Despite Trump’s ‘Great’ Cleanup, Puerto Rico Is Still Reeling
(Bloomberg Opinion) -- SAN JUAN, Puerto Rico — A year ago, shortly after Hurricane Maria tore its way across Puerto Rico and upended Ana Rodriguez’s small mountain town, all she wanted was reliable electricity and safe drinking water in her home. She still doesn’t have either.
Her water is bottled and her electricity — which flutters off and on and can’t even power her vacuum cleaner — is something her neighbors in Cidra jerry-rigged after getting tutorials from YouTube videos. (They also snatched abandoned transformers from other towns for their setup.) Rodriguez isn’t expecting the Puerto Rican government or the Federal Emergency Management Agency to come to the rescue.
“People here feel so bad about the government and FEMA,” says the self-employed mother of two. “You can’t say which one is better or worse — they are equally bad.”
Rodriguez is also perplexed by President Donald Trump’s recent fixation on the death toll in Puerto Rico from the hurricane. Whether it was about 3,000 people (a figure based on an independent university study that Trump disputes) or 300 or 30,000, she doesn’t think the exact figure is as important as recognizing that a large number of people died unnecessarily due to a bungled relief effort —and that survivors continue to struggle.
“I know three people who committed suicide because they lost hope after Hurricane Maria, and they don’t show up in Trump’s body count,” she says. “Puerto Ricans need to stand up by themselves to get past Hurricane Maria. We know that. But we don’t need the president of the United States insulting us while we try to do that.”
Hurricane Maria packed 155 mile-per-hour gusts when it made landfall here a year ago today, well above the wind speed of about 90 miles per hour Hurricane Florence registered when it slammed into the North Carolina coast last week. Maria inflicted an estimated $95 billion in damages — in the form of destroyed homes, flooded towns and cities, a ravaged power grid, a splintered infrastructure, and shuttered schools and hospitals. About $22 billion in estimated damages and at least 32 deaths are being attributed to Florence.
Maria remains very much on the president’s mind. He took to Twitter last week to note that he did “an unappreciated great job in Puerto Rico.” This echoed his tweet 18 days after Maria landed in Puerto Rico last year, when most of the island was still blacked out and scores of people were dying because of inadequate emergency care: “Nobody could have done what I’ve done for #Puerto Rico with so little appreciation. So much work!”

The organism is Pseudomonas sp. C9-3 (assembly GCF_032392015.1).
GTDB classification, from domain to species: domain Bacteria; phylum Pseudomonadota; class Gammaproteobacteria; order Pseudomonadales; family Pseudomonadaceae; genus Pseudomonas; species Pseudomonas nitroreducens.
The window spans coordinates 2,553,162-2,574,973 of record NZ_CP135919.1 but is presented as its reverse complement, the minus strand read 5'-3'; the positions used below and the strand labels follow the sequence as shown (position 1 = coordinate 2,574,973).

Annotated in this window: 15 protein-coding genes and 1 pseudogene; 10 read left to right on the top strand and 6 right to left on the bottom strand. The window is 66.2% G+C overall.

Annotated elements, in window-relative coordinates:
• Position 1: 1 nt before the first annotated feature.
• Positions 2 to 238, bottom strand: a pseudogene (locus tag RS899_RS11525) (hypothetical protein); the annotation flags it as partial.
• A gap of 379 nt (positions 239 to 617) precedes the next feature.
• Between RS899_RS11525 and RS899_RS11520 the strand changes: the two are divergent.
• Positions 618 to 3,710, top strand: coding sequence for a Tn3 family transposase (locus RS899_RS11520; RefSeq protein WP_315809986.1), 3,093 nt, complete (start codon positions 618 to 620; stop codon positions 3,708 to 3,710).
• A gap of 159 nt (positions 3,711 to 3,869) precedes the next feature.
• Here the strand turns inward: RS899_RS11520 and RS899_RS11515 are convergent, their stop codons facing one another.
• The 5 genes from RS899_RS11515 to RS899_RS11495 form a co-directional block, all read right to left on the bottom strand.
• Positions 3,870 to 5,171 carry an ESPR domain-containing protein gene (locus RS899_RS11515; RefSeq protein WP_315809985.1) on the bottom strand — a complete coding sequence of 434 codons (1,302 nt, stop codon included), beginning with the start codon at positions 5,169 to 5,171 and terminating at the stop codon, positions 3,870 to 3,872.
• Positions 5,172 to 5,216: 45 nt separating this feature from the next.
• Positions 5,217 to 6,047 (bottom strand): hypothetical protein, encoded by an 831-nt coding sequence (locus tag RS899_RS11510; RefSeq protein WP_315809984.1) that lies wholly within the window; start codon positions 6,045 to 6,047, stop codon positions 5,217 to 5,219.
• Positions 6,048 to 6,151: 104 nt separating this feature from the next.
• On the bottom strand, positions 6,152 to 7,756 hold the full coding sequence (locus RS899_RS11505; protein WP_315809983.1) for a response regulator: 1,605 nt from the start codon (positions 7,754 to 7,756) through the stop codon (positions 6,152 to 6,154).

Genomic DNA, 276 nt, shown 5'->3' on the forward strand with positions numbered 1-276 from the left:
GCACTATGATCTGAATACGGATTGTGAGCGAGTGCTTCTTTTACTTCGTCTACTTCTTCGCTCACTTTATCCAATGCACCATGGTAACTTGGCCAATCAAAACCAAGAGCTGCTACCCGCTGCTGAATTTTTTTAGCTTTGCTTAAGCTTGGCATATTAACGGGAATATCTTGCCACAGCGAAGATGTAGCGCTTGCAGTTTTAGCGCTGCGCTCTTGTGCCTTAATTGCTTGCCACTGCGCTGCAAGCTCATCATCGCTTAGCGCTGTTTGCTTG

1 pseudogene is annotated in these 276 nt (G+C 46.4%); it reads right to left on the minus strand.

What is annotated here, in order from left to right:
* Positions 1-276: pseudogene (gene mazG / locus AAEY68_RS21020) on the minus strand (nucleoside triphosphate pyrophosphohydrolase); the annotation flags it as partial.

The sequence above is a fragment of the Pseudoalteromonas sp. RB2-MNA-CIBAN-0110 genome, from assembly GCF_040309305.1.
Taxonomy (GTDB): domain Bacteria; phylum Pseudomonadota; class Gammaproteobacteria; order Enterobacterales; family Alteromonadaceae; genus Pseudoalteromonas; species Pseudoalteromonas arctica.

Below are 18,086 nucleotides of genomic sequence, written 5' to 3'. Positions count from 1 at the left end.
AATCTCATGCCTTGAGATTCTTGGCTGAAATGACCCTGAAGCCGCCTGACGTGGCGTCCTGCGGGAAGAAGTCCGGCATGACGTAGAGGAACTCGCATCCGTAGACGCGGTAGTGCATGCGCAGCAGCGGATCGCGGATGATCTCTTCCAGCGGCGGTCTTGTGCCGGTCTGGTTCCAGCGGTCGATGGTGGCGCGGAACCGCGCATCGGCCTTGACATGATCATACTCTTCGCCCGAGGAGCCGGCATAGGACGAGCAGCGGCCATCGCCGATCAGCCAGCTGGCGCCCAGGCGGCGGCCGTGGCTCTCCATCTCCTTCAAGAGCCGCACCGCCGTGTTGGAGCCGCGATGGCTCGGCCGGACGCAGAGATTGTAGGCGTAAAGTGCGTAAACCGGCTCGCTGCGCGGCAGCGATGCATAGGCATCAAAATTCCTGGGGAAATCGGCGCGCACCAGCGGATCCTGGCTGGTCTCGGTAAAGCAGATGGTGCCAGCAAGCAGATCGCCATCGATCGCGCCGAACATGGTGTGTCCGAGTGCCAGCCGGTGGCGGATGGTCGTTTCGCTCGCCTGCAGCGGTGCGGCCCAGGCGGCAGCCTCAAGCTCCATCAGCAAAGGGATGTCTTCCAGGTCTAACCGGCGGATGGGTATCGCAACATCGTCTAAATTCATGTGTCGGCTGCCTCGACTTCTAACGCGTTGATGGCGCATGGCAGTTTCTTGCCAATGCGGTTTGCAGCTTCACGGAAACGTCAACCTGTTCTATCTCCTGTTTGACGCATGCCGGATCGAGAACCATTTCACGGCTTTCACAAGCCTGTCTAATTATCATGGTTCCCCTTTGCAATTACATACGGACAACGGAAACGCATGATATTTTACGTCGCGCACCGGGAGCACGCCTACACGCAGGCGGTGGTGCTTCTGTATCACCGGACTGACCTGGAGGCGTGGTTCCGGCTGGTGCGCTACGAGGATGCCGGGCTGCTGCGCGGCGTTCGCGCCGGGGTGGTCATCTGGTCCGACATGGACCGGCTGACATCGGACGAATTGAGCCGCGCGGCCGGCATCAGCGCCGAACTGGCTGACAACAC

The reality is that the initial response to the disaster was muted and stumbling.
Trump and his White House team were slow to focus on the scale of the devastation and committed fewer resources and personnel than they did to contemporaneous hurricane relief efforts in Texas and Florida. The president went on a four-day golf and work outing to his New Jersey club after Maria hit and he made no substantive statements about the crisis until six days after the storm landed. Once he joined the conversation he regularly attacked his critics and local officials rather than only offering words of encouragement on social media. Like many Americans, he didn’t appear to know that Puerto Ricans are U.S. citizens, and his first and only visit to the island came about two weeks after the hurricane hit. That brief tour was punctuated with a photo op that involved Trump lofting rolls of paper towels into a crowd, a gesture that has become an enduring symbol here of his cavalier approach to the misery he encountered.
As about half of the island continued to struggle without electricity earlier this year and the local death toll mounted, Trump barely noted Puerto Rico’s struggles in his State of the Union speech in January. Shortly before that speech, FEMA said it that it planned to stop delivering fresh water and food supplies to Puerto Rico because they were “no longer needed.” FEMA reinstated the deliveries after legislators and officials in the U.S. and Puerto Rico criticized the move; the agency apologized, saying the cut-off was the result of a communications mistake.
FEMA initially worked in conjunction with the Army Corps of Engineers and an array of private companies — with the Army Corps overseeing much of the logistical and rehabilitation work. I traveled with the corps to a pair of projects here last year and interviewed a few of its officials. They were hard-working, dedicated people focused on surmounting difficult terrain and a complex supply chain to carry out their assignment (which largely involved repairing the island’s power grid). They also noted that they weren’t designed to be a long-term response team and that the epic challenges Maria presented was why they ended up embedded here.
The Army Corps withdrew from Puerto Rico in May and handed its responsibilities to FEMA. The agency said its officials were unavailable for interviews for this column, but has noted in a media release that it poured bounteous amounts of aid into Puerto Rico. That tally includes what it describes as “obligated” funds of $3.2 billion to the Puerto Rican government and local municipalities for repairing the power grid and other needs, and $1.4 billion in funding to families for home rebuilding and repair.